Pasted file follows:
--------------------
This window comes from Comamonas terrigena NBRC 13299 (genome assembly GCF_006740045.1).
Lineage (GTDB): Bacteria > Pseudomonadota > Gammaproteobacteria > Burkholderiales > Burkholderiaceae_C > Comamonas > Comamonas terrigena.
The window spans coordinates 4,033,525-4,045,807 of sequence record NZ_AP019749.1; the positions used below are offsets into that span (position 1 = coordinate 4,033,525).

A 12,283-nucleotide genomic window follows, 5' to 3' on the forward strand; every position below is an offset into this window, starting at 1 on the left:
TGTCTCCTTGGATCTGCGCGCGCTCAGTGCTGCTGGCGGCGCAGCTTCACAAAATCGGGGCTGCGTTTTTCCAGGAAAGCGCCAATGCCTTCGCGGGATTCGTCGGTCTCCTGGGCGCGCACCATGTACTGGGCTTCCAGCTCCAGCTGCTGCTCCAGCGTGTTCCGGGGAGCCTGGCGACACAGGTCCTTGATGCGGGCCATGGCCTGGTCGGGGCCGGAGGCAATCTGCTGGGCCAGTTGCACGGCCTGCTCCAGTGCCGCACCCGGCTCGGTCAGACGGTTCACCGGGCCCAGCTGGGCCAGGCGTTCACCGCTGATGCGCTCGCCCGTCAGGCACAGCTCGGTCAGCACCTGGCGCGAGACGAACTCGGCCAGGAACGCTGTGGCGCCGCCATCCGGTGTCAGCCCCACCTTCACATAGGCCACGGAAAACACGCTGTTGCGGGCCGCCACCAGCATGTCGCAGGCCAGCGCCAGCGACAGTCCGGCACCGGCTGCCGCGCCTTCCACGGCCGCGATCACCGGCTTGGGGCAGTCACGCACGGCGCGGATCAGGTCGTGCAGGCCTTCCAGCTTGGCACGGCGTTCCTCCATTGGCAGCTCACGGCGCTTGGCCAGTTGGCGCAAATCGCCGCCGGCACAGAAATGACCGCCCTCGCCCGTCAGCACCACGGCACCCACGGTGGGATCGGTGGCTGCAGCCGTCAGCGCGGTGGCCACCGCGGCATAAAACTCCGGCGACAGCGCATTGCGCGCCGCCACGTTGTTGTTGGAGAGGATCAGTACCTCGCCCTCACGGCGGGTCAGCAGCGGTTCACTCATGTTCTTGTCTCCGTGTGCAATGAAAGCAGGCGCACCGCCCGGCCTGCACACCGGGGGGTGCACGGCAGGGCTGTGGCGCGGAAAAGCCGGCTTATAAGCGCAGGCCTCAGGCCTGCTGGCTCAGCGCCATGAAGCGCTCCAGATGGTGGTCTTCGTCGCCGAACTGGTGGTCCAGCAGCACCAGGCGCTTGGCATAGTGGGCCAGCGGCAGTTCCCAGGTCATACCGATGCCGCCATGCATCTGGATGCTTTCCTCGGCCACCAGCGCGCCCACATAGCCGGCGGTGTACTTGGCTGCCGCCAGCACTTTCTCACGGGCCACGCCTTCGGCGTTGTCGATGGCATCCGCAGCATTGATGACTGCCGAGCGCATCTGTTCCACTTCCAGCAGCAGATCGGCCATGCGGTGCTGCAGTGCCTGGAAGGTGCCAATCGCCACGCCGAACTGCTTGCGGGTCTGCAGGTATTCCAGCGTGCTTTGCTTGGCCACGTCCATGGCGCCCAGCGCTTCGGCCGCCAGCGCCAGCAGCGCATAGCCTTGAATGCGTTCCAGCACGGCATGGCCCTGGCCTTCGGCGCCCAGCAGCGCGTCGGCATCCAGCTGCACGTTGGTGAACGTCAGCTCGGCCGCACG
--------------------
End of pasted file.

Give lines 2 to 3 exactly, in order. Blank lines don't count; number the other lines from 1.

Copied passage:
Lineage (GTDB): Bacteria > Pseudomonadota > Gammaproteobacteria > Burkholderiales > Burkholderiaceae_C > Comamonas > Comamonas terrigena.
The window spans coordinates 4,033,525-4,045,807 of sequence record NZ_AP019749.1; the positions used below are offsets into that span (position 1 = coordinate 4,033,525).